I have seen Chris' concertina, I am a "newbie" and didn't realise that some Maccanns started on 'C'. I have a New Model 55 key, with all leather bellows. I have a bit of frustration trying to play tunes without going up an octave, (although I should be used to this as I play recorder, mainly soprano). I sing soprano, so wanted to be at the same pitch. I spent an entertaining couple of hours trying to work out if you could move the keys around on a cheap 46 key (might need a few extras) to get the same effect. Nothing came of that, I don't know how the fingering would work!
I did consider buying Chris's concertina, but can't really afford it. I also considered asking him for a part exchange, but I don't want to part with the New Model I have, partly because it was given to me by my father in law and it's a very nice instrument. He gave us 2 Maccanns, the other was a 46 key with brass reeds and rosewood ends which I tidied up and husband Brian repolished. We sold it on to finance the refurbishment and tuning of the better one by Andrew Norman.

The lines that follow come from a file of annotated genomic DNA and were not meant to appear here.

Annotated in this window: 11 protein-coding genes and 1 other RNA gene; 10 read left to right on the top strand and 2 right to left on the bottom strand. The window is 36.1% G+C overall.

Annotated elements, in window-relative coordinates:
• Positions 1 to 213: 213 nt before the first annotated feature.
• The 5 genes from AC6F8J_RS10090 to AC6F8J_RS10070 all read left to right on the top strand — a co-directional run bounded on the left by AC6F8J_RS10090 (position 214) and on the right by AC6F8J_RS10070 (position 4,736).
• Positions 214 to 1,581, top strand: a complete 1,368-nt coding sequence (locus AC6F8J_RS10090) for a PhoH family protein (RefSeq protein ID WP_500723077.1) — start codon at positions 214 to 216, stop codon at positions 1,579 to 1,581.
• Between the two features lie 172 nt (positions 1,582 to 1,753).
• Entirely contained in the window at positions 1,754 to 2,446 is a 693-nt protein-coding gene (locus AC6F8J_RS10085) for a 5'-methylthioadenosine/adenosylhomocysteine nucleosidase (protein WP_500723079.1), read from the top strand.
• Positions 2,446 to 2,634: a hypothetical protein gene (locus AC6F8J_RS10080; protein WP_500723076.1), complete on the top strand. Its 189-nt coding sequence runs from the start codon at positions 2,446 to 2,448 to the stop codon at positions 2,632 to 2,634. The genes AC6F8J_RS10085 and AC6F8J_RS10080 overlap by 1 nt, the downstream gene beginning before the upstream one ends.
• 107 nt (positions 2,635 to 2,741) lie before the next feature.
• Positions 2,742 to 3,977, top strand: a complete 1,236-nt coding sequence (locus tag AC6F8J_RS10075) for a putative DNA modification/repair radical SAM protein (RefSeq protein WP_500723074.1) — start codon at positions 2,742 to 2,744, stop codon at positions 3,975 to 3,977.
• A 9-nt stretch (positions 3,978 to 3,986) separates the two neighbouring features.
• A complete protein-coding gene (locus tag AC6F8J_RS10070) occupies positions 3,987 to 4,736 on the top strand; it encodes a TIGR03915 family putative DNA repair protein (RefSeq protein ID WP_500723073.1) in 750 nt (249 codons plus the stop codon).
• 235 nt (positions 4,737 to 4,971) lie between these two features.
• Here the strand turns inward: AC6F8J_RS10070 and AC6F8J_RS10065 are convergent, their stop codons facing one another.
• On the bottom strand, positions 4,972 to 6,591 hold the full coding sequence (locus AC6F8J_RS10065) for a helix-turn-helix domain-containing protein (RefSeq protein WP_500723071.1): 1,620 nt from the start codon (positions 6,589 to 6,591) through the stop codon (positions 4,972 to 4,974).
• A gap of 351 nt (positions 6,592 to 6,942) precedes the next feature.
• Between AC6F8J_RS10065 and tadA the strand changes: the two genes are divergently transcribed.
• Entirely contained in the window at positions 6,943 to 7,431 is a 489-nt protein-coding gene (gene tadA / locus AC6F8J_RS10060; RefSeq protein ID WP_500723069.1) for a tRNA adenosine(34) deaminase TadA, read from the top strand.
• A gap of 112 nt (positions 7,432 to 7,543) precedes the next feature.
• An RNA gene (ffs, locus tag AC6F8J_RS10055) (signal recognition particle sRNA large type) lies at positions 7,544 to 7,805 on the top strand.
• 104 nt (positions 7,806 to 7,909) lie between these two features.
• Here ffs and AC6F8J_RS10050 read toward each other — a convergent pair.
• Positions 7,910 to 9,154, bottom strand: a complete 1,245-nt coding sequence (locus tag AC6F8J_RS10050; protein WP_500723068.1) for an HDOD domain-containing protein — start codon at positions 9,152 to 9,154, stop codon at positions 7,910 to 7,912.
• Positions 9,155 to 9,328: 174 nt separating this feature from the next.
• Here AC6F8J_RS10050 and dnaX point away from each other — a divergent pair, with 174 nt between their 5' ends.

For those interested the numbers are 789 for the 46 key and 805 for the 55 key. Father in law's first wife's mother(!!) was an accomplished piano player, so may have had these in succession.
I have looked at this topic on several occasions, so have totted up some of the 734 views!
I'm sure CA would do a PX and you could come away with an instrument that was exactly what you wanted for a modest extra investment, but I understand the sentiment angle too (It hadn't occurred to me before that there were downsides to inheriting an instrument.) You don't think Father-In-Law would understand you trading for a similar but better instrument though? Wouldn't he just be pleased you were playing?
I added a brass reeded 46 to my bigger instruments last year as a portable 'rough' (well you know what I mean) instrument. (for walking and sailing and beach barbequeue type events) and I understand completely the point about having to lift the tune an octave higher than sounds best. It's a bit obvious I know, but sometimes you can drop an octave if you take the lowest couple of notes into the LH and thus avoid using the 'dog whistle' notes; or there's always transposing a fourth or fifth; that means adding or subtracting an extra accidental but may well solve the problem.
Now probably is a good time to buy another one if you are going to; pity we're all broke or sitting cautiously on our money, eh?